CRF Blog

China’s Latest Crackdown Target Is Liberal Economists

by Bill Hayes

Bloomberg Businessweek reports that China’s Latest Crackdown Target Is Liberal Economists.

Unirule [Institute of Economics] is the brainchild of Mao Yushi, a respected 90-year-old economist who was among the first scholars to spread free-market ideas such as deregulation and privatization within China. Until recently, the think tank was one of the country’s more influential nongovernmental organizations, benefiting from the relative liberty granted to economics since the rule of Deng Xiaoping, who once declared that he didn’t care “if the cat is black or white, so long as it catches mice.” So long as they stayed mostly clear of politics, scholars were free to discuss Western thinkers and how their ideas applied to China. The result was a vibrant intellectual community that interacted with government decision-makers, providing data-driven reality checks for officials with little experience outside the Communist Party.

That space has shrunk drastically under President Xi Jinping, who has forcefully reasserted the party’s power and the state’s economic role, and has attacked the civil society that emerged under his predecessors. A crackdown on dissent that began shortly after he took office in 2012 has seen Unirule, which has a small but consequential following among entrepreneurs and academics, hounded almost into oblivion. Its Chinese website and social media accounts have been shut down, its events broken up, and some of its staff barred from traveling abroad.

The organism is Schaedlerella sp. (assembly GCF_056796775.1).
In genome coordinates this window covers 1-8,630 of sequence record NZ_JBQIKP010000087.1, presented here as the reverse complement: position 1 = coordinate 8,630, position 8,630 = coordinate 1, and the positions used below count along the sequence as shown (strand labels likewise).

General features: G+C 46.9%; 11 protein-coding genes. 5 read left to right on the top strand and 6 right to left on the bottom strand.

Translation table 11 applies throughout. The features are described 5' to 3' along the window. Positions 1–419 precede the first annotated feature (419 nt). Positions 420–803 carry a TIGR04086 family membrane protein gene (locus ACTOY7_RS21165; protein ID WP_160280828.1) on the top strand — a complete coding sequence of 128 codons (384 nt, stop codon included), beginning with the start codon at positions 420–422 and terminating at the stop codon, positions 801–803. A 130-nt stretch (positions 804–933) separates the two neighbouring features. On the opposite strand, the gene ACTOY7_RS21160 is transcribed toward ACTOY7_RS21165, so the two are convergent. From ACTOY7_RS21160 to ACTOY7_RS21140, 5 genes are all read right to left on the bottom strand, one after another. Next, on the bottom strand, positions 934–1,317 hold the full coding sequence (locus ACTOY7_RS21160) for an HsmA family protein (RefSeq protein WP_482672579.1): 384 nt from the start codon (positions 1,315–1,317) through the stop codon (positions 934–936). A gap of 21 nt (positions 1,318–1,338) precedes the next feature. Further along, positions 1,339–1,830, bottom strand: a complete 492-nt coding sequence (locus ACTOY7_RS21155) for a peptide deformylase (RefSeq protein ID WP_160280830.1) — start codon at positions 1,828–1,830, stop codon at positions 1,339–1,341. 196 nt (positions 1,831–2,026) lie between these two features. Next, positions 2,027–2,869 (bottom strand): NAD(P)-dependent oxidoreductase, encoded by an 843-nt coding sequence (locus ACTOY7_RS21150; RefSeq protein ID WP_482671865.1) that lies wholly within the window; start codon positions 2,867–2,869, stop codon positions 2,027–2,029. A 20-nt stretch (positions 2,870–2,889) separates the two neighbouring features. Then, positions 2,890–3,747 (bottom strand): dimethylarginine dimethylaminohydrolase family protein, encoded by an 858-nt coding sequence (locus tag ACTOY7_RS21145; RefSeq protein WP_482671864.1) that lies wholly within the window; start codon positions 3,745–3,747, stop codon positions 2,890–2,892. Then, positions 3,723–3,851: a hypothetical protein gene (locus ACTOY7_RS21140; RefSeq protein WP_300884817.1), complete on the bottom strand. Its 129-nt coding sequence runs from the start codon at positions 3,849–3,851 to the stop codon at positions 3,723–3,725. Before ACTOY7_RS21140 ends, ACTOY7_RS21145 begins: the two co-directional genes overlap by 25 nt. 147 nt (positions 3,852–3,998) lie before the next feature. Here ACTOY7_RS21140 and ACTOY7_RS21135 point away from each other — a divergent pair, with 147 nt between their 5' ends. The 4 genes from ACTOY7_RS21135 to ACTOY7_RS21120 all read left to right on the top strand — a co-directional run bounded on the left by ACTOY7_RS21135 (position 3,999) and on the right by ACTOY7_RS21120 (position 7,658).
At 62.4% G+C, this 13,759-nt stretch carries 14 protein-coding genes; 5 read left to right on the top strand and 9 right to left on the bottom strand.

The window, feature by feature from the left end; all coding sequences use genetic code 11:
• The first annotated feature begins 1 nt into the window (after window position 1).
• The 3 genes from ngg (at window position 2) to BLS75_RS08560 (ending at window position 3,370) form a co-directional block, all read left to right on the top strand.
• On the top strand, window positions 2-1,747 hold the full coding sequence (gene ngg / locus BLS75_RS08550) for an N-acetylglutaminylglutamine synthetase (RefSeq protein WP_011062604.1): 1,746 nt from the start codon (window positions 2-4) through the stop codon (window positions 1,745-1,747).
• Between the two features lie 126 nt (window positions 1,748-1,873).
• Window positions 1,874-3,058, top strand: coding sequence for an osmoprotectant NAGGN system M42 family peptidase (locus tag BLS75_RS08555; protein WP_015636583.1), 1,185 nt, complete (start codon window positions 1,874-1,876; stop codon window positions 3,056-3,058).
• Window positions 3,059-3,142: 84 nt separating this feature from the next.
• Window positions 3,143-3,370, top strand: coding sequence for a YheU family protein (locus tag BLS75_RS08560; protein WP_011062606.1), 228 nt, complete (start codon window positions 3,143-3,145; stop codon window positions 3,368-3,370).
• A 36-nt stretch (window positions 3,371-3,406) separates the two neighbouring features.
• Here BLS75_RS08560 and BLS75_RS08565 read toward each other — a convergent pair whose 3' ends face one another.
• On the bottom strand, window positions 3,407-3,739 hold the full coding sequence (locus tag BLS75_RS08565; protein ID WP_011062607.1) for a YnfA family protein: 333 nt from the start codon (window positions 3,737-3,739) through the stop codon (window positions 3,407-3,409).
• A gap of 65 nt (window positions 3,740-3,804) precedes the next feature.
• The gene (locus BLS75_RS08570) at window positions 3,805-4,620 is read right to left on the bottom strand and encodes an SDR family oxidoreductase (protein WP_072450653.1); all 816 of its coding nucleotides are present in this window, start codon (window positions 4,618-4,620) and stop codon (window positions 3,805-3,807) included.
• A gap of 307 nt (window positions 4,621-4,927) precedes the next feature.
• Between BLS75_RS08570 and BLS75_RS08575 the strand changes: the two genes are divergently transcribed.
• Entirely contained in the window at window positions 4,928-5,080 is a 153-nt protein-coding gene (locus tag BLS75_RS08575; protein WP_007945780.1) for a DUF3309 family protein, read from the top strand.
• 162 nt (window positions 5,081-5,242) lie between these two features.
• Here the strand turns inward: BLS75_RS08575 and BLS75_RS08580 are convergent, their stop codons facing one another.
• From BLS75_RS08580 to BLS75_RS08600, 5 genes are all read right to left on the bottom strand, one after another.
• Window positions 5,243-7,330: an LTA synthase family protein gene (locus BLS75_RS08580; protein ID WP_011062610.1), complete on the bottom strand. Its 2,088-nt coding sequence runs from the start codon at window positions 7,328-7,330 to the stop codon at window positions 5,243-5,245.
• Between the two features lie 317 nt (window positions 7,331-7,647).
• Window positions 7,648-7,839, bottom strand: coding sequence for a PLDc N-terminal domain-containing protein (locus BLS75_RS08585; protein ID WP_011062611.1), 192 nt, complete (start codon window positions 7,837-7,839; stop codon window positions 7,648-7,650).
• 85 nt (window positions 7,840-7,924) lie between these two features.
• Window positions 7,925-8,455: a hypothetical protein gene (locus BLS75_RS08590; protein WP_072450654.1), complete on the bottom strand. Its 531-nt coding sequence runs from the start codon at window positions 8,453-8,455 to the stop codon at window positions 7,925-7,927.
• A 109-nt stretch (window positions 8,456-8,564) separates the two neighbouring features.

As China navigates the challenges of a slowing economy and a bruising trade war with the U.S., some foreign observers have become alarmed. “Economic decision-making has become incredibly personalized under Xi. An economist who raises questions may be seen as raising questions with Xi personally,” says Julian Gewirtz, a researcher at Harvard and the author of Unlikely Partners: Chinese Reformers, Western Economists, and the Making of Global China. He calls the resulting chill “a profound source of risk for China’s future.” [more]